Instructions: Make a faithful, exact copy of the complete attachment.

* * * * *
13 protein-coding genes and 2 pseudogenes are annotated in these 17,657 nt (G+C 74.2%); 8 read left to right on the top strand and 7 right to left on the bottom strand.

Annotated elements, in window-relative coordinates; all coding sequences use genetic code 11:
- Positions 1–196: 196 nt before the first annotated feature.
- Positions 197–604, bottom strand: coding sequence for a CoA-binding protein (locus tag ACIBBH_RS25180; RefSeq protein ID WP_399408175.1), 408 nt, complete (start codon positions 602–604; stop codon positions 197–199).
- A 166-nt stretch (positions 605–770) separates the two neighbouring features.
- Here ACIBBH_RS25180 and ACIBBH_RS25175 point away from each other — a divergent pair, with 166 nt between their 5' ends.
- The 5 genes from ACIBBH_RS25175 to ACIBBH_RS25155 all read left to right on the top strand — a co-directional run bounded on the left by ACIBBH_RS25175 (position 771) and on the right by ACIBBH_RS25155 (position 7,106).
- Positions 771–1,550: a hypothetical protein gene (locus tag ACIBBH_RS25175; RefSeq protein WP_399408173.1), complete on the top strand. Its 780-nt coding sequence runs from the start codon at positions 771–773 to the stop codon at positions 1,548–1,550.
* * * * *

13 protein-coding genes and 2 pseudogenes are annotated in these 17,657 nt (G+C 74.2%); 8 read left to right on the top strand and 7 right to left on the bottom strand.

Annotated elements, in window-relative coordinates; all coding sequences use genetic code 11:
- Positions 1–196: 196 nt before the first annotated feature.
- Positions 197–604, bottom strand: coding sequence for a CoA-binding protein (locus tag ACIBBH_RS25180; RefSeq protein ID WP_399408175.1), 408 nt, complete (start codon positions 602–604; stop codon positions 197–199).
- A 166-nt stretch (positions 605–770) separates the two neighbouring features.
- Here ACIBBH_RS25180 and ACIBBH_RS25175 point away from each other — a divergent pair, with 166 nt between their 5' ends.
- The 5 genes from ACIBBH_RS25175 to ACIBBH_RS25155 all read left to right on the top strand — a co-directional run bounded on the left by ACIBBH_RS25175 (position 771) and on the right by ACIBBH_RS25155 (position 7,106).
- Positions 771–1,550: a hypothetical protein gene (locus tag ACIBBH_RS25175; RefSeq protein WP_399408173.1), complete on the top strand. Its 780-nt coding sequence runs from the start codon at positions 771–773 to the stop codon at positions 1,548–1,550.